Location: Subtropical Horticulture ResearchTitle: Skipping irrigation at pre- and post-anthesis stages influences grain yield and starch contents of bread wheat derived from synthetic or landraces
|SHOKAT, SAJID - University Of Copenhagen
|REHMAN ARIF, MIAN ABDUR - Nuclear Institute For Agriculture And Biology
|QANDEEL WAHEED, MUHAMMAD - Nuclear Institute For Agriculture And Biology
|LIU, FULAI - University Of Copenhagen
|GUZMAN, CARLOS - Mendel University
Submitted to: Cereal Research Communications
Publication Type: Peer Reviewed Journal
Publication Acceptance Date: 10/24/2023
Publication Date: 11/10/2023
Citation: Shokat, S., Rehman Arif, M., Qandeel Waheed, M., Liu, F., Guzman, C., Singh, S. 2023. Skipping irrigation at pre- and post-anthesis stages influences grain yield and starch contents of bread wheat derived from synthetic or landraces. Cereal Research Communications. https://doi.org/10.1007/s42976-023-00461-8.
Interpretive Summary: Globally, wheat is the major crop and staple diet of many countries. Water shortage at critical growth stages is the most common problem and resultantly grain yield is significantly compromised. Water stress at flowering stage reduces grain number and grain filling. Grain production is seriously hampered if water is not available at flowering and post-flowering stage. Plant genotypes enable to tolerate moisture stress at reproductive stage can contribute to sustainable wheat production in arid and semi-arid regions of the globe. Moisture stress at this stage reduces sucrose conversion into starch and resultantly less starch is accumulated. Starch is generally comprised of amylose and amylopectin and studies on two contrasting wheat genotypes reported a decrease in amylose contents under water stress conditions . This study indicating testing of fairly large germplasm for flowering stage moisture stress can help us to validate the previous findings by quantifying the values of amylose and amylopectin in large set of wheat germplasm. Current study was planned using diverse wheat germplasm obtained from Seeds of Discovery program of International Maize and Wheat Improvement Center (CIMMYT), Mexico. This germplasm has previously been tested for number of biotic and abiotic stresses and number of QTLs and marker-trait associations were identified . Further, a novel gene i.e., isoflavone reductase like was identified playing role in heat tolerance. This gene was further linked with physiology, phytohormones and antioxidants system to see its potential in marker-assisted selection (Shokat et al. 2021b). Previous reports indicate that genetic diversity can play a crucial role to sustain grain yield under different biotic and abiotic stresses. This study was planned to see the impact of flowering stage drought stress on starch contents i.e., amylose and amylopectin of bread wheat germplasm derived from landraces and synthetic derivatives. We constructed a hypothesis that reduction in grain yield is due to less accumulation of amylose and amylopectin in the grains.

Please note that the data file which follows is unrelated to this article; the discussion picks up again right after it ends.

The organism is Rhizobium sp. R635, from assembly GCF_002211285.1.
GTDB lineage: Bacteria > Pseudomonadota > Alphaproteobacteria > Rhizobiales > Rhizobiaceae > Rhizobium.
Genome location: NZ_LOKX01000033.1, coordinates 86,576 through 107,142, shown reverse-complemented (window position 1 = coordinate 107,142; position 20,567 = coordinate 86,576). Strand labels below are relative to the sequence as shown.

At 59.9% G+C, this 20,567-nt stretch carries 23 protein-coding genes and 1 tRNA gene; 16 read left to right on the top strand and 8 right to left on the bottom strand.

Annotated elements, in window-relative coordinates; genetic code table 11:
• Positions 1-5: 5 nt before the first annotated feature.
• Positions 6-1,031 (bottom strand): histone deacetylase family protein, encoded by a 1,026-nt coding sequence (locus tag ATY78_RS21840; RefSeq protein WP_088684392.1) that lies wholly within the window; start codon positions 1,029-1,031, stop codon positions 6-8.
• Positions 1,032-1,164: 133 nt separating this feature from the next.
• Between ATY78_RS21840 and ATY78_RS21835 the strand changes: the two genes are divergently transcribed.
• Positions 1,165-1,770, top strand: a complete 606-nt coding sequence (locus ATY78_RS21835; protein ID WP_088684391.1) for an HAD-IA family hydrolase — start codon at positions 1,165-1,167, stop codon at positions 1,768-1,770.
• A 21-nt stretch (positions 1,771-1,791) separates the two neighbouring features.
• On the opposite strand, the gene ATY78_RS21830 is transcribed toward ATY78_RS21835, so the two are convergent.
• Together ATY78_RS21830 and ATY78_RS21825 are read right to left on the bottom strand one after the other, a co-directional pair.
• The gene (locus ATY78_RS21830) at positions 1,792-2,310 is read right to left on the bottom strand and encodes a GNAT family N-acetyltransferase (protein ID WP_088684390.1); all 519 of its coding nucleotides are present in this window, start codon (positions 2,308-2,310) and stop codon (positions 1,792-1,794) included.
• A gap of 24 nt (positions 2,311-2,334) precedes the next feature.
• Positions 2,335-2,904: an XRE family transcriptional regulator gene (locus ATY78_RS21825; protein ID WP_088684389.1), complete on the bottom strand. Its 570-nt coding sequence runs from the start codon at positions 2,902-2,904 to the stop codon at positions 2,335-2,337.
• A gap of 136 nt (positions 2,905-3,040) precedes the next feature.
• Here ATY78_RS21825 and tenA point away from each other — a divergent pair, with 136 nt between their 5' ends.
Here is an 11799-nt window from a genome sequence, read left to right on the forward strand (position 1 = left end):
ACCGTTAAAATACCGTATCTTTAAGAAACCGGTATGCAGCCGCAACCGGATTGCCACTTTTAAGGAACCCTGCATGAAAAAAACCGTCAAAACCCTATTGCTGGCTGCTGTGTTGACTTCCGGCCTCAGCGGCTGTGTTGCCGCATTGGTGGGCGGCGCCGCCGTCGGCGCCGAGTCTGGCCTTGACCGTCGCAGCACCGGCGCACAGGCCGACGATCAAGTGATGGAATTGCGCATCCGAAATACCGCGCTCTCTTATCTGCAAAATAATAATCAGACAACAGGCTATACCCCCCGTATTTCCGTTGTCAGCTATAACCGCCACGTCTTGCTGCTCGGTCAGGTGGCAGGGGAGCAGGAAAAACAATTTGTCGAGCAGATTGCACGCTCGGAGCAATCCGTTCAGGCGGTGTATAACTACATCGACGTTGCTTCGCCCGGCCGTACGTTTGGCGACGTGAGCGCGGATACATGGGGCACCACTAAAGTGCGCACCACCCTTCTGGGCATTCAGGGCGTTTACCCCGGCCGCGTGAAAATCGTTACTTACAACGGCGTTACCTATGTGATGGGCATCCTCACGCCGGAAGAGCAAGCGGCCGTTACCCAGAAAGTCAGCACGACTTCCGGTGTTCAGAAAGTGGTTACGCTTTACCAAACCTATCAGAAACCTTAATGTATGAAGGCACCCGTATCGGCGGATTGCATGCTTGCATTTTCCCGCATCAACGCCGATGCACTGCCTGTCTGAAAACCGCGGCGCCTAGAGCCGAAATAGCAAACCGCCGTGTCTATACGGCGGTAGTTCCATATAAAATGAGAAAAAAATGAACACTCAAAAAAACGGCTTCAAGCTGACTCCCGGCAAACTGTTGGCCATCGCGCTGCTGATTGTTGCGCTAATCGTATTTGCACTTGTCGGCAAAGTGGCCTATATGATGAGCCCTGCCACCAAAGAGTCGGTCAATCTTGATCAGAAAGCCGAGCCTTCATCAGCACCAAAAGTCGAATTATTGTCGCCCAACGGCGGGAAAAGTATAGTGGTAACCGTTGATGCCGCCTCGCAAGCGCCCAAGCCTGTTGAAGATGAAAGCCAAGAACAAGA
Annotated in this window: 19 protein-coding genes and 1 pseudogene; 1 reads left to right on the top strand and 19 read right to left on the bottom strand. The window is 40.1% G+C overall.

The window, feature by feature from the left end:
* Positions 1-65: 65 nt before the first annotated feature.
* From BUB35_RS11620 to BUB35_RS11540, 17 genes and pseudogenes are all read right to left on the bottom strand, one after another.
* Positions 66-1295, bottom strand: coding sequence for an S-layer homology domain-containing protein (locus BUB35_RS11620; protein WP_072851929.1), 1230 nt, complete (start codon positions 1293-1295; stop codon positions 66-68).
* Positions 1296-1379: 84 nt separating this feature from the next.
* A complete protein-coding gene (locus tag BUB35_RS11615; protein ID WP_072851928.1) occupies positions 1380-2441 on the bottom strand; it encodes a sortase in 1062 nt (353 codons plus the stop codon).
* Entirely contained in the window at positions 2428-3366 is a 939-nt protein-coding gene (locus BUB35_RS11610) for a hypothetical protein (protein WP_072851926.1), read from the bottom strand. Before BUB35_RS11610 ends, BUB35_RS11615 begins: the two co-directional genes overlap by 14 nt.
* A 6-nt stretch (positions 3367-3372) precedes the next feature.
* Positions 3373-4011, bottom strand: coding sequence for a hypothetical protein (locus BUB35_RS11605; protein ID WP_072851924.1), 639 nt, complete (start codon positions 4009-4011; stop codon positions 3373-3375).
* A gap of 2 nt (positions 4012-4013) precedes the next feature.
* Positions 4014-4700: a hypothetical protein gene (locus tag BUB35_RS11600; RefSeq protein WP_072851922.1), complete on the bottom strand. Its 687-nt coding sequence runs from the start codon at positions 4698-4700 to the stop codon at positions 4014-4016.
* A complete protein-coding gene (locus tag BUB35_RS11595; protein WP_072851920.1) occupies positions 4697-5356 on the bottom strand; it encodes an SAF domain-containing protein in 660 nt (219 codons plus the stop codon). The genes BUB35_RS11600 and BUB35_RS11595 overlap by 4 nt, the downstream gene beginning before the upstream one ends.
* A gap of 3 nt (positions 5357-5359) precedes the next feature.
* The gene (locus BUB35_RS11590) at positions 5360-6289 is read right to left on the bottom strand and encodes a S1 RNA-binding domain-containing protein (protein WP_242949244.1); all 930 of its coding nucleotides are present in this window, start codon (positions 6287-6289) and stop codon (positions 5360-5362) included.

Technical Abstract: This study aims to evaluate the role of genetic diversity originated from three way crosses of landraces and synthetic bread wheat derivatives attempted with elite cultivars to identify the genotypes having better grain yield as well as better starch contents under flowering stage drought stress. In total, 50 genotypes comprised of three commercial checks were grown in the fields of International Maize and Wheat Improvement Center (CIMMYT), following alpha-lattice design with two replications. Drought stress was imposed by stopping the irrigation before anthesis and post-anthesis stages. Different traits related to physiological adaptations, earliness, grain yield and starch contents were decreased under drought stress except amylose which increased significantly. Canopy temperature depression and traits measured before imposing the stress were not affected by drought stress. Further, we identified strong correlation of grain yield with plant height, normalized difference in vegetation index, plant maturity, spike length, grain number and thousand grain weight but negative with canopy temperature depression. Non-significant correlation of amylose and amylopectin was recorded with grain yield. Results revealed that genetic diversity derived from landraces and synthetic bread wheat can improve grain yield and starch contents but simultaneousimprovement of both is elusive.